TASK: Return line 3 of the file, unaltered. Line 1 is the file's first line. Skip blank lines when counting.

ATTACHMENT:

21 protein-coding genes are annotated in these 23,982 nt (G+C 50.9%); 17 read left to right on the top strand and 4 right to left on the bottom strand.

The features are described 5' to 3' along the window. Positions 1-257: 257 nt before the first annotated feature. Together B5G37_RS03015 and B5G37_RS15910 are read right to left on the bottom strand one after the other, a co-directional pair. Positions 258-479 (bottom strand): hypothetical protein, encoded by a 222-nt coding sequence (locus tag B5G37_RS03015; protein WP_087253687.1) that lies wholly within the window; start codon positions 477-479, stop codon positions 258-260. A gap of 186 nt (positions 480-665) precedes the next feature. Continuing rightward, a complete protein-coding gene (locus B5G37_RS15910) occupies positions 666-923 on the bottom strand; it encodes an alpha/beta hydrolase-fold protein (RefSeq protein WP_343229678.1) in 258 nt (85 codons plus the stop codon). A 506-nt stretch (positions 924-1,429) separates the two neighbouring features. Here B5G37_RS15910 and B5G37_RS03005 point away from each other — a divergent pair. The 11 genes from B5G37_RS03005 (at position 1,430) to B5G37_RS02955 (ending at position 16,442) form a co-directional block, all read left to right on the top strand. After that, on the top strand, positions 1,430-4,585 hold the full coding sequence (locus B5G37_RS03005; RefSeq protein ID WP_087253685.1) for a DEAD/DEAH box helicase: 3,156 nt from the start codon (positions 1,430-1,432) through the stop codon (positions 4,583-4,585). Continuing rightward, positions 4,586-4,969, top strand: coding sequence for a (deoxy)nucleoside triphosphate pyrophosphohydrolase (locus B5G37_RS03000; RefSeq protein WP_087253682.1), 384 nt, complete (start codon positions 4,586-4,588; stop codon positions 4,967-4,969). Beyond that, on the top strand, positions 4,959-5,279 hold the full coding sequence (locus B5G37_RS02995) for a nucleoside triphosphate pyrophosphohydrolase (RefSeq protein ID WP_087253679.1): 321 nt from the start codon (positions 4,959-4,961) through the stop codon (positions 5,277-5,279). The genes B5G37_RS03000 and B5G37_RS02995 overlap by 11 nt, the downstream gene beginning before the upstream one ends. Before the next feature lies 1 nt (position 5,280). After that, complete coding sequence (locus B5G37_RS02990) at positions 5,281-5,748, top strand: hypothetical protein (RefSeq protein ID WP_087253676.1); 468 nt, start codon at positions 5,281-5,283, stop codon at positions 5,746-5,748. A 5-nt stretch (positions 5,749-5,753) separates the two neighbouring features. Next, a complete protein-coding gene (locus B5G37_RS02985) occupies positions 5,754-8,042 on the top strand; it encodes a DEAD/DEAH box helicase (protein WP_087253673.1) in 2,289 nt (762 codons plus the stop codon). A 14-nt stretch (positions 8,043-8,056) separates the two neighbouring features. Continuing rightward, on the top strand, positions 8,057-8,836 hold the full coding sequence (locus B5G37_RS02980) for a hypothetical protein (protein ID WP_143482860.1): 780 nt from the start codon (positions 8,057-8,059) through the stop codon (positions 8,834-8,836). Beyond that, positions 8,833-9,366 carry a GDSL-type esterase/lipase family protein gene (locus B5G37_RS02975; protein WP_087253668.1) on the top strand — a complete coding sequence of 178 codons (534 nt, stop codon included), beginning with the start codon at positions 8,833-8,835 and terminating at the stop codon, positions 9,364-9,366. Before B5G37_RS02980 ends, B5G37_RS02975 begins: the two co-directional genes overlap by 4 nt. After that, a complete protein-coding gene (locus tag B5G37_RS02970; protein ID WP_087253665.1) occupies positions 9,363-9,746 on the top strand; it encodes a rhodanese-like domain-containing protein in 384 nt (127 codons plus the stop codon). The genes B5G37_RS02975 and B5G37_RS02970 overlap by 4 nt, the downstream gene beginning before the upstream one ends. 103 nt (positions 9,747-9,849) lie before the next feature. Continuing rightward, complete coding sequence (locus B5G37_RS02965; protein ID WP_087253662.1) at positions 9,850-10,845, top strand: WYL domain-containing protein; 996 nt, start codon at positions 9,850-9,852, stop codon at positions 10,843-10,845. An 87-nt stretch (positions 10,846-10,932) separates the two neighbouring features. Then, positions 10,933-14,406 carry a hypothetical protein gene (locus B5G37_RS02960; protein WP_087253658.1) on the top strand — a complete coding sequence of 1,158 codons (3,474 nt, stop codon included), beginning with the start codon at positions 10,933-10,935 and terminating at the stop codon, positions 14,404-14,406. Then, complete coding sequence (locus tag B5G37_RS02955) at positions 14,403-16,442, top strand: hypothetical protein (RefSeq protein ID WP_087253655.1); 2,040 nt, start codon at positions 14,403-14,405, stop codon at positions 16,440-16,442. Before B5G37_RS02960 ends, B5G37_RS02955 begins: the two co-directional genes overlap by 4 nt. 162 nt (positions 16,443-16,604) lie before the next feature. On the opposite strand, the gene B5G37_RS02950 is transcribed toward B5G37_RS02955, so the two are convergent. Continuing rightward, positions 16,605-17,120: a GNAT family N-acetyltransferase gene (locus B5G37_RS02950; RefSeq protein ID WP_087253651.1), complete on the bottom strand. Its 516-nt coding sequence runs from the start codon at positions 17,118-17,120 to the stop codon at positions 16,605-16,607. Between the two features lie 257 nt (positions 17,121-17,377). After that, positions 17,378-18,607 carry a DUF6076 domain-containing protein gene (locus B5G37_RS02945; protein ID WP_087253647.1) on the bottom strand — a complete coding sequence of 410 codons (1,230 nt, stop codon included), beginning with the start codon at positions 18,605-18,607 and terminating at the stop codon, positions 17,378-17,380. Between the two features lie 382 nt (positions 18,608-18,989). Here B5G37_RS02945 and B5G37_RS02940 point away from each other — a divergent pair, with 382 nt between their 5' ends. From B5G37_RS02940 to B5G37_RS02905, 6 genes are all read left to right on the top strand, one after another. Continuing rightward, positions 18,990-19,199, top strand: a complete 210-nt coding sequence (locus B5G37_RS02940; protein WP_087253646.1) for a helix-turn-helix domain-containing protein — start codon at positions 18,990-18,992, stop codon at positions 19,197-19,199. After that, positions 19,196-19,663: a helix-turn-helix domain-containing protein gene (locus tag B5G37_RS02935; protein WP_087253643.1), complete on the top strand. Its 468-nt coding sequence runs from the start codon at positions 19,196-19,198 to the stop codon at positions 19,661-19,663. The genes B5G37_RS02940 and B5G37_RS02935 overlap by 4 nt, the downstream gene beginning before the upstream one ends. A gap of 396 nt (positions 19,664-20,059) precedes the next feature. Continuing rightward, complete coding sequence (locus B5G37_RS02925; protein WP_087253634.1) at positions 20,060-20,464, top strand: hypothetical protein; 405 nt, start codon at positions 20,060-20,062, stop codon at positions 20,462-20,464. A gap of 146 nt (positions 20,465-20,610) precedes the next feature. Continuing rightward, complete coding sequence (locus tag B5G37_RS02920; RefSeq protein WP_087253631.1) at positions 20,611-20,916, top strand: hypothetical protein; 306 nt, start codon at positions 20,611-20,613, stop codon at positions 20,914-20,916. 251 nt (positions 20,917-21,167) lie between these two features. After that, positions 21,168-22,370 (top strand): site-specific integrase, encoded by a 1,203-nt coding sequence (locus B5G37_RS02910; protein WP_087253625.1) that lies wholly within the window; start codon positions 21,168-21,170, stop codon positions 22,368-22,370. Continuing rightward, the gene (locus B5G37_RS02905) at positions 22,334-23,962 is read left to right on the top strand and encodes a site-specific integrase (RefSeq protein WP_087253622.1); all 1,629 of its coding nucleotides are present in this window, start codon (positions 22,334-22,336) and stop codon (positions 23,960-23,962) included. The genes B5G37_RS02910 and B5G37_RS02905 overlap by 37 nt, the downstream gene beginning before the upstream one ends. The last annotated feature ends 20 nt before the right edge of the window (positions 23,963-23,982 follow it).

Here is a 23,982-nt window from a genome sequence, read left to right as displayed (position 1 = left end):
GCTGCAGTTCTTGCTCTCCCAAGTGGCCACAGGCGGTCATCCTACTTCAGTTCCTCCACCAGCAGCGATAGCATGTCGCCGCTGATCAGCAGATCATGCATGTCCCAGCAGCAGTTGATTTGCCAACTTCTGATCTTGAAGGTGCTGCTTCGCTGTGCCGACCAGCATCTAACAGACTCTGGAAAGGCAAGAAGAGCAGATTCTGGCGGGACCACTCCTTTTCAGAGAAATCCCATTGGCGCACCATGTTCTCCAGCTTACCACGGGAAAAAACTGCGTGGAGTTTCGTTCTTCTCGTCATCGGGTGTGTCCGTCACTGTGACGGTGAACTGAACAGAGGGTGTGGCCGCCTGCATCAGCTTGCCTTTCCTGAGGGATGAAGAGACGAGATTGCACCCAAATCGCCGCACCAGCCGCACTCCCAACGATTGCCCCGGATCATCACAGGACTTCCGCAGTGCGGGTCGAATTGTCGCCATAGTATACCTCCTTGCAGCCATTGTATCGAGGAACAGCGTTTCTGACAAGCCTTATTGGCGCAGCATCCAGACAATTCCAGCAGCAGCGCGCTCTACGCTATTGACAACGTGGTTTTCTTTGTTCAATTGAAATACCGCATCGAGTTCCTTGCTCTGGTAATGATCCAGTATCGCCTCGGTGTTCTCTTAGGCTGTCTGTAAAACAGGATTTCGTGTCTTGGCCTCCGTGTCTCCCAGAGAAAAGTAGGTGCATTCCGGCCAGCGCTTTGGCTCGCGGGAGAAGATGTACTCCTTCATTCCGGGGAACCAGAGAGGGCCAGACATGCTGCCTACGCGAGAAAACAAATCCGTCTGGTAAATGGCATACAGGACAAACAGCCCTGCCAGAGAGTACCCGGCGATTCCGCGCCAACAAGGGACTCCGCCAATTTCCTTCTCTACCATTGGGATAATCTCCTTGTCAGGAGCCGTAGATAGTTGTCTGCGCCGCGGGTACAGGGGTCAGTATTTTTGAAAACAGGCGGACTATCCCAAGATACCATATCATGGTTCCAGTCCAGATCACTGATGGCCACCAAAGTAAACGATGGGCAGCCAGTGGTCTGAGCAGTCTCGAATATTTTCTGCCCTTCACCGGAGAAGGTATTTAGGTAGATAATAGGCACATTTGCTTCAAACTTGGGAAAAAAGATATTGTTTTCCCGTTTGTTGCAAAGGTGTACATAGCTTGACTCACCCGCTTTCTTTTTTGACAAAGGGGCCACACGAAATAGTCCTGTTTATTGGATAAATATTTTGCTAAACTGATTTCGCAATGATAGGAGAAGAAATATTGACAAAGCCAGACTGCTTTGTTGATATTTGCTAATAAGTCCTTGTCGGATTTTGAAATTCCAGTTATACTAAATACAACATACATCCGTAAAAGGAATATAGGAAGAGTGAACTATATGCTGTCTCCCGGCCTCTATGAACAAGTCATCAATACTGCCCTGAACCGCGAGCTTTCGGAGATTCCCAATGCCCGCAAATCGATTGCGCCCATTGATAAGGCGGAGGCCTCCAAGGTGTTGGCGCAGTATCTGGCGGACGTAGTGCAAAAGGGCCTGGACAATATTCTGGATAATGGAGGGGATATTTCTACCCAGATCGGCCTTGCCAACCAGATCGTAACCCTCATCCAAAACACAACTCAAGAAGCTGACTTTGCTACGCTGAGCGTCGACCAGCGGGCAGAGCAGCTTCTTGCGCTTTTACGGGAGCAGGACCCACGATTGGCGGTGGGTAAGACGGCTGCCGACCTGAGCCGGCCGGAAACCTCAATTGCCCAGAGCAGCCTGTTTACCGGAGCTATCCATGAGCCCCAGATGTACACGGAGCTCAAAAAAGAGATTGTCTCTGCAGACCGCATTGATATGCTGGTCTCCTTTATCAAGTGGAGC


Here is a 23,982-nt window from a genome sequence, read left to right as displayed (position 1 = left end):